Fact and Fiction: The Definitive Edition (Disc 1), by Twelfth Night
Suggested by Bryan Connolly
I have a GSCE in French.
It’s not a particularly strong one, a Grade C if I recall. My French teacher was astounded I managed a pass, never mind a middling one. She didn’t like me, to be fair. I used to mess around in French lessons, playing the class clown to illicit easy laughs. Nothing malicious, all very low-level and timid stuff, but enough to disrupt things and tank my concentration.
My favourite jape was during oral recitations, where I’d choose sentences that contained both English and French words in them, and comically exaggerate my accents for each, switching between the two in snap-cur fashion. Imagine the following, with the italics spoken in overblown French caricature and the non-italic spoken in deadpan Scouse:
“Bonjour. Je m’appelle Craig Stevenson. J’habite a Bebington, The Wirral. J’aime regarder le Football. J’adore le Tranmere Rovers.”
Technically nothing wrong with this, nothing I can be reprimanded over, but it’s still trollish behaviour. Malicious compliance through and through, and it still makes me giggle today. There’s something just funny about a regional English accent in an unexpected setting.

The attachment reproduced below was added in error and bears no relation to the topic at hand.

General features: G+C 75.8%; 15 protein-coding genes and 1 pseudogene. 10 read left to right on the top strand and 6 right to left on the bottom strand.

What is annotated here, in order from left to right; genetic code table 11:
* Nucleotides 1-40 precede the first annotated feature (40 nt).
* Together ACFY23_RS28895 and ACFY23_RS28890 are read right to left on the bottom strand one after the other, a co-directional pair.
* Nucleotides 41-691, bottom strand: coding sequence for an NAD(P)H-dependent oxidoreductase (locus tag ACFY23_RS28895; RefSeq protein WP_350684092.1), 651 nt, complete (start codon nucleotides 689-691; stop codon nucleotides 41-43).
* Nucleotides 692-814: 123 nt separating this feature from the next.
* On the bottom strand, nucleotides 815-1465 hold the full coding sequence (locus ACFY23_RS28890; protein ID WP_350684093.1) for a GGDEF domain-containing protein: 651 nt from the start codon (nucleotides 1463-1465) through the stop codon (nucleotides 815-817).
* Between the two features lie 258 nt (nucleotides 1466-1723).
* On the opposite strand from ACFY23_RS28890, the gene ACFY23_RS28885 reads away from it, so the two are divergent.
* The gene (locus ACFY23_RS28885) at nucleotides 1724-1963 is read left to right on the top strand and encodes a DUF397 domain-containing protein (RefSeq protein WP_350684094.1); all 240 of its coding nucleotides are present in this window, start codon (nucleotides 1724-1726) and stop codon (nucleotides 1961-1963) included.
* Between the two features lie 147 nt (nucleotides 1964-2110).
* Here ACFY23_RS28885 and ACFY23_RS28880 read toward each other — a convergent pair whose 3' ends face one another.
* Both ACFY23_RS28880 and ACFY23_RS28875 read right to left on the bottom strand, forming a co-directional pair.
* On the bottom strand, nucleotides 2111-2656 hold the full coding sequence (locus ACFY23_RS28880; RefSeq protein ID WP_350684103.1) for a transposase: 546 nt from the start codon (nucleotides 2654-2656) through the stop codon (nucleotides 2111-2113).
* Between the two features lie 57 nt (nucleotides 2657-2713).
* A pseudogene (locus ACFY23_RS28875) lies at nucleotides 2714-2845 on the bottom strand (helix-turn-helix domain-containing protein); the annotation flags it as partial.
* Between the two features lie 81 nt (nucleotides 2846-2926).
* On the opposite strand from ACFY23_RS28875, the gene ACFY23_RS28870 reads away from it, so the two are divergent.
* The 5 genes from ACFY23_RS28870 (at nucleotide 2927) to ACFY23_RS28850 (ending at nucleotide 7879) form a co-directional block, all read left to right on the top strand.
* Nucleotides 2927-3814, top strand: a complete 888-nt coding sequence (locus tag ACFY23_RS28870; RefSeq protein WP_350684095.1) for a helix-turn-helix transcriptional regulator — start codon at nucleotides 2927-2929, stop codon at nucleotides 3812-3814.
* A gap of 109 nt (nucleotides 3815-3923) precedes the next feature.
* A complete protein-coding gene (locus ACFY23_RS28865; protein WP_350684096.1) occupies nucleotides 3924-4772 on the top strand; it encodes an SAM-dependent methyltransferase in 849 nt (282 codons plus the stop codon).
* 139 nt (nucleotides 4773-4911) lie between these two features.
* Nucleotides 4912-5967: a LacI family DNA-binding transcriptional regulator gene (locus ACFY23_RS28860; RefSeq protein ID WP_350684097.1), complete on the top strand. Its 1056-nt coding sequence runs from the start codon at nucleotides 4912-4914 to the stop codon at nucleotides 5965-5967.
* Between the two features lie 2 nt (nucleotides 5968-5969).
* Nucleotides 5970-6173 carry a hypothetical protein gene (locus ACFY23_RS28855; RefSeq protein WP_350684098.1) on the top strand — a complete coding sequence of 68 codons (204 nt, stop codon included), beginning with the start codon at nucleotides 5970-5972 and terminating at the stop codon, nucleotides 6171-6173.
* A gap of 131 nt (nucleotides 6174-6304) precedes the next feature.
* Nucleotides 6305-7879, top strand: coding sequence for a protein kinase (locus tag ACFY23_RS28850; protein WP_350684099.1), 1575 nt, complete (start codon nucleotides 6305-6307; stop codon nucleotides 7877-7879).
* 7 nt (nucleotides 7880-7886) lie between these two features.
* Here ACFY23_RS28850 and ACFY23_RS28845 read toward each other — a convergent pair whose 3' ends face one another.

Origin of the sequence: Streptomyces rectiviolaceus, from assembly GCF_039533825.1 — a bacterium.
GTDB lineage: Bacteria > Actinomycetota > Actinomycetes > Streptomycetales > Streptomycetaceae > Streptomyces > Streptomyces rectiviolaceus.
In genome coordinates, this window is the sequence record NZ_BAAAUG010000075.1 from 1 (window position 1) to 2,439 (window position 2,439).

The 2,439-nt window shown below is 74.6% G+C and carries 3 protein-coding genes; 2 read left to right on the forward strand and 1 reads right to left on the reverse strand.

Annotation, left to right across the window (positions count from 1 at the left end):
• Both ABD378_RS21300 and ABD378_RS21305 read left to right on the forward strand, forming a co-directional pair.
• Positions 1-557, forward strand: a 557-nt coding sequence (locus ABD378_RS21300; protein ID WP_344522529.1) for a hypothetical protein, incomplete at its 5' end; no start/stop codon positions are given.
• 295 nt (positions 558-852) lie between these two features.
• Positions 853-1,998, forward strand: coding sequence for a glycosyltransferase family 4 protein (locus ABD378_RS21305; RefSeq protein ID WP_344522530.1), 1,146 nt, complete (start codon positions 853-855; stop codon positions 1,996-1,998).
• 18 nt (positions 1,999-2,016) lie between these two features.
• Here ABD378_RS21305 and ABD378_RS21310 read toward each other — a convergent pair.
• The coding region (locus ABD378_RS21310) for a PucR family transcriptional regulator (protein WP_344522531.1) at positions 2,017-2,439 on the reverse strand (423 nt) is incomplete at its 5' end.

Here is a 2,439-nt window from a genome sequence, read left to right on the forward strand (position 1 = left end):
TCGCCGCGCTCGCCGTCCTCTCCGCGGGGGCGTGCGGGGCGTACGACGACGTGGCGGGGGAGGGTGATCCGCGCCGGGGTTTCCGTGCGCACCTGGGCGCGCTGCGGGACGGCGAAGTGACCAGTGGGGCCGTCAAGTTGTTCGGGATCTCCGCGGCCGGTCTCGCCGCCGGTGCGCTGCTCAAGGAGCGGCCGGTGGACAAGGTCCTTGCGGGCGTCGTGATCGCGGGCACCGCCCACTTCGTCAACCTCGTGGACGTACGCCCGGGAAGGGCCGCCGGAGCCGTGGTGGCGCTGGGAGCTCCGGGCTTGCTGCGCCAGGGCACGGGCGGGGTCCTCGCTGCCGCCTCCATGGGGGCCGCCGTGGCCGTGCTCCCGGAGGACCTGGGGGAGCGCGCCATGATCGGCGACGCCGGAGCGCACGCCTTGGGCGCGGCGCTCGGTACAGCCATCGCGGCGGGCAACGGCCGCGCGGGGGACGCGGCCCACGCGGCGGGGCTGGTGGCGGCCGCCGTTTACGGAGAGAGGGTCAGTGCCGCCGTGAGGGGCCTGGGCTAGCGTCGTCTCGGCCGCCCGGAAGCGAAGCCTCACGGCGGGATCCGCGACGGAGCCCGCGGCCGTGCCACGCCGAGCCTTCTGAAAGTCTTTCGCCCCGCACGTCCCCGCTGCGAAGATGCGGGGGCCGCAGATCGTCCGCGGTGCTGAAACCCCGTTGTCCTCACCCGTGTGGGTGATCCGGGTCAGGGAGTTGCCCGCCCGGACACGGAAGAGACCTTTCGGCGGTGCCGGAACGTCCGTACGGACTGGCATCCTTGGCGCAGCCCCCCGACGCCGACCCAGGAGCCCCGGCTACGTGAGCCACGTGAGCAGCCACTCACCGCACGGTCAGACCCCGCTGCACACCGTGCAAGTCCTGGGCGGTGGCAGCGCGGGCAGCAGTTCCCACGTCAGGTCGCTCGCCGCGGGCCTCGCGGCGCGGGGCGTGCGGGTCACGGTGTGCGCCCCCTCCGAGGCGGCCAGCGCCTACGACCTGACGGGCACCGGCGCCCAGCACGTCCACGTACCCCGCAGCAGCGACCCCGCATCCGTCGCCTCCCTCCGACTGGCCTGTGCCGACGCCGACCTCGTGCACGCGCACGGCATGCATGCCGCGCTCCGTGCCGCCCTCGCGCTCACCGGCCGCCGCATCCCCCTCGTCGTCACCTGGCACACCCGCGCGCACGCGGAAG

Twelfth Night are a new-progressive rock act from the undisputed musical capital of the world (Reading). Formed by university students in 1978, they ran relatively hot for nine years before going their separate ways, reuniting every few years in the 21st Century to relive the glory days.
Musically, they tread the same waters as Marillion and other bands of their ilk. Long, meandering songs of understated guitar, high-falutin’ and pompous vocals, twiddly keyboards and embellished drums with masochistic time changes. It’s early Eighties rock experiment writ large, sub Pink Floyd, sub Rush, sub Pendragon, sub Genesis. Just sub. Substandard.
I’ve many issues. Track length is one, with my favourie Creepshow thirteen minutes while others barely cover one. Lyrics are another, all overblown teen philosophy that’s slimily begging to be admired with each dripping syllable. Song structure is a third, with the songs taking on rock operetta status as they strive to impart their musical story. Hell, I’m even irritated by the word “Twelfth”, which has a massively skewed vowel-to-consonant ratio and a particularly rogue letter f.
My main issue, and consequent source of amusement, are the vocals. While for a lot of the time, the singer reigns in his baser urges, there are other times he goes full Claypole, becoming a ludicrous affected gambolling jester. Then others, his gloriously English regional accent seeps through into the narrative, offering us a glimpse of Spinal Tap’s astounding Stonehenge Descending monologue from Nigel Tufnell. I think I’d hate it, it I wasn’t laughing so much.
Fact and Fiction gets a lukewarm 5/10 from me. It would have been lower, but it raised plenty of unanticipated smiles, and I did quite like their ridiculous cover of Eleanor Rigby. In conclusion, Twelfth Night n’a pas mis le feu à mon monde.